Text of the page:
This note was prompted by a recent email asking about the optimizer’s method for estimating the selectivity of a predicate which compared two columns in the same table – for example: *“where orders.amount_invoiced = orders.amount_paid”*. It’s been about 14 years since I wrote “Cost Based Oracle – Fundamentals” so my memory of what I wrote (and whether I even mentioned this case) was rather hazy, so I sent off a quick reply and decided to do a little checking.

It turned out that I’d * already written a blog note* with a throwaway comment about the estimates and a general workaround for optimizer problems caused by examples of this kind. The comment I made about the estimate was that the selectivity seems to be the smaller of the selectivities of (using the example above)

*“amount_paid = :unpeekable_bind”*and

*“amount_invoice = :unpeekable_bind”*. I’m fairly sure I’ve made similar comments several times in the past, but after replying to the email I started to wonder whether this would still be true if there were histograms on the columns. So I ran up a little model using the following code to generate some test data:

rem rem Script: column_equality_2.sql rem Author: Jonathan Lewis rem Dated: Apr 2019 rem Purpose: create table t1( id number(8,0), n1 number(6,0) ) ; create table t2( id number(8,0), n1 number(6,0) ) ; create table t3( n1 number(6,0), n2 number(6,0), v1 varchar2(50) ) ; execute dbms_random.seed(0) insert into t1 with generator as ( select rownum id from dual connect by level <= 1e4 -- > comment to avoid WordPress format issue ) select rownum id, trunc(10 * abs(dbms_random.normal)) n1 from generator v1 ; insert into t2 with generator as ( select rownum id from dual connect by level <= 1e4 -- > comment to avoid WordPress format issue ) select rownum id, trunc(10 * abs(dbms_random.normal)) n1 from generator v1 ; insert into t3 (n1, n2, v1) select t1.n1, t2.n1, rpad(rownum,50) from t1, t2 where t1.id = t2.id ; commit; begin dbms_stats.gather_table_stats( ownname => null, tabname => 'T1', method_opt => 'for all columns size 1 for columns n1 size 254' ); dbms_stats.gather_table_stats( ownname => null, tabname => 'T2', method_opt => 'for all columns size 1 for columns n1 size 254' ); dbms_stats.gather_table_stats( ownname => null, tabname => 'T3', method_opt => 'for all columns size 254 for columns v1 size 1' ); end; / select table_name, column_name, num_distinct, density, histogram, low_value, high_value from user_tab_cols where table_name in ('T1','T2','T3') and column_name in ('N1','N2') order by table_name, column_name ; TABLE_NAME COLUMN_NAME NUM_DISTINCT DENSITY HISTOGRAM LOW_VALUE HIGH_VALUE --------------- --------------- ------------ ---------- --------------- ---------- ---------- T1 N1 38 .00005 FREQUENCY 80 C128 T2 N1 38 .00005 FREQUENCY 80 C126 T3 N1 38 .00005 FREQUENCY 80 C128 N2 38 .00005 FREQUENCY 80 C126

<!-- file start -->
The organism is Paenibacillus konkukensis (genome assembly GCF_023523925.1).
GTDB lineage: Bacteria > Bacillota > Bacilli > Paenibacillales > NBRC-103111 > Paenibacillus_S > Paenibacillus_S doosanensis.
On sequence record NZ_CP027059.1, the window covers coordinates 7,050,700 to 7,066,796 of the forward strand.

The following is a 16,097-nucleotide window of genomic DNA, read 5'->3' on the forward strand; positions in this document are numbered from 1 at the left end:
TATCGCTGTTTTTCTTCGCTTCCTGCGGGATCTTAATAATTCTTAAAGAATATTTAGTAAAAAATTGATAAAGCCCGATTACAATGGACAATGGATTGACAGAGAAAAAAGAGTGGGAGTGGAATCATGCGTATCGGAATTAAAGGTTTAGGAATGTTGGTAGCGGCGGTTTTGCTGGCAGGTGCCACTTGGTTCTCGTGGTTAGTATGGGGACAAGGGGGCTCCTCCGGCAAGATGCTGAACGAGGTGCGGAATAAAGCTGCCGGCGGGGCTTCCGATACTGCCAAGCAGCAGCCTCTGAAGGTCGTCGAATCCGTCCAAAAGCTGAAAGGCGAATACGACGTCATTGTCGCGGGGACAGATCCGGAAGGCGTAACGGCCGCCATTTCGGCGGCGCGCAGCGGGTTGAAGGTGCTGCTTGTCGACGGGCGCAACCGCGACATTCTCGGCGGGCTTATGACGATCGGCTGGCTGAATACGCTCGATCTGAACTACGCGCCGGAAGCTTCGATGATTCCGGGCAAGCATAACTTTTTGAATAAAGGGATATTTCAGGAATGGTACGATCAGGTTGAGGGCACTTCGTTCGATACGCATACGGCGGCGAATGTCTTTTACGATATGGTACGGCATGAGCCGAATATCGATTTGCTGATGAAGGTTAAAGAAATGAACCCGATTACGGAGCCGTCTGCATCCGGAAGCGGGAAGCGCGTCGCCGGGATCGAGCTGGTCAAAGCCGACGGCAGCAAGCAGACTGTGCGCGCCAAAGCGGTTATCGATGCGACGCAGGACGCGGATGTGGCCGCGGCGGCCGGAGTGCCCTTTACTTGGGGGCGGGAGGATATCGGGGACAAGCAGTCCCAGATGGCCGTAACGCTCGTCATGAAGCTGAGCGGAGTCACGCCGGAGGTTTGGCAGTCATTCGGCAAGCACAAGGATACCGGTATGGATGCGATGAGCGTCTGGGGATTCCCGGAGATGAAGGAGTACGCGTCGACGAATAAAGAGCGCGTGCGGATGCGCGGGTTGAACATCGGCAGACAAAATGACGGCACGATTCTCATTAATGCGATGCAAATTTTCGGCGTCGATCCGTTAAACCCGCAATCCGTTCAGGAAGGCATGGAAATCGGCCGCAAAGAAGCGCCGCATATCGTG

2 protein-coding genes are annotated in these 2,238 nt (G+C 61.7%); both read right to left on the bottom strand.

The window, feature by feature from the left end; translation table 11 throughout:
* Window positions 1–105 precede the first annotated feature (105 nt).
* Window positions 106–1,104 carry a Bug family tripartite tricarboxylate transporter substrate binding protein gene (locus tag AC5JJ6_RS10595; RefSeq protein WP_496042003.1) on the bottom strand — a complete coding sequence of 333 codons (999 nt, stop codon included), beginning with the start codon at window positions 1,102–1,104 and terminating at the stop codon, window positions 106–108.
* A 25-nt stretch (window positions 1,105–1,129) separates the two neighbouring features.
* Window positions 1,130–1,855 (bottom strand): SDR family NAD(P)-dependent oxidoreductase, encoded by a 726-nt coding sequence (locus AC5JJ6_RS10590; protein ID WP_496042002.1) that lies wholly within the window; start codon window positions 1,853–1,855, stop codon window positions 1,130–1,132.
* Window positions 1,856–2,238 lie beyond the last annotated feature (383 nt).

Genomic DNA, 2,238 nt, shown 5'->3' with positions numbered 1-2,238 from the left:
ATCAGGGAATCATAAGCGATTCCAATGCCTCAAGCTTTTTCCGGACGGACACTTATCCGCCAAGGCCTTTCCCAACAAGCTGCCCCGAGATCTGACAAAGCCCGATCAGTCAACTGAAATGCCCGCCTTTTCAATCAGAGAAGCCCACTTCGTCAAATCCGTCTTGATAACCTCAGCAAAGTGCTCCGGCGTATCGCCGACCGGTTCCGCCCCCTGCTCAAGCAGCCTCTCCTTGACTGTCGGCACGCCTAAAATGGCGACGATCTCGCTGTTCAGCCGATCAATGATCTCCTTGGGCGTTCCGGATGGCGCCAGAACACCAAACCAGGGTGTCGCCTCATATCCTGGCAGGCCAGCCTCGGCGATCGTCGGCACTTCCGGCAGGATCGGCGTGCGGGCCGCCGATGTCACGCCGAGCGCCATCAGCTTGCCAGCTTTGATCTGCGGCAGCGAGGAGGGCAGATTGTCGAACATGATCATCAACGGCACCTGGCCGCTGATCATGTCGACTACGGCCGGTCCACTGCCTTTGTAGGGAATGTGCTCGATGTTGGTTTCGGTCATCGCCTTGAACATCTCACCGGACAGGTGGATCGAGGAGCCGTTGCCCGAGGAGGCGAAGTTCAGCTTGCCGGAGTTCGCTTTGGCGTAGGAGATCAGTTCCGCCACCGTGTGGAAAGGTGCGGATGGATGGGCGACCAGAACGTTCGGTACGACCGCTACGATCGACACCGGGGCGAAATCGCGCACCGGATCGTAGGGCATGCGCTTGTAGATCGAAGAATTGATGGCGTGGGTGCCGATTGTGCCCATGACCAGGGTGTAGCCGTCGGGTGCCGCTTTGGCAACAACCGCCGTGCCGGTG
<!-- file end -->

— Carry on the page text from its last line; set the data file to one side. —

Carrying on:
I’ve created two sets of 10,000 rows each of normally distributed data – but taken the absolute values so I’ve only got half the bell curve, and I’ve scaled up by a factor of 10 and truncated. This has given me two similar but slightly different sets of values which happen to cover 38 distinct values each.

I’ve then generated my test set by joining these two tables on the unique (though not declared as such) * id* column to give a table with the same number of rows and two skewed sets of data. The calls to

*create histograms on the skewed data sets, and I’ve reported a few significant numbers about the 4 relevant columns.*

**dbms_stats**Looking at the column statistics we have * num_distinct *= 38 across the board – so my observation from paragraph 2 above would tend to suggest that the optimizer would report 10,000/38 = 263 as the cardinality estimate for the predciate

*“t3.n1 = t3.n2”*(I’m fairly confident that in this case 1/

*will be preferred over using the*

**num_distinct***from*

**density***). But here’s what we get from a call to*

**user_tab_cols***:*

**explain plan**explain plan for select v1 from t3 where n1 = n2 ; select * from table(dbms_xplan.display); -------------------------------------------------------------------------- | Id | Operation | Name | Rows | Bytes | Cost (%CPU)| Time | -------------------------------------------------------------------------- | 0 | SELECT STATEMENT | | 564 | 32148 | 18 (6)| 00:00:01 | |* 1 | TABLE ACCESS FULL| T3 | 564 | 32148 | 18 (6)| 00:00:01 | -------------------------------------------------------------------------- Predicate Information (identified by operation id): --------------------------------------------------- 1 - filter("N1"="N2")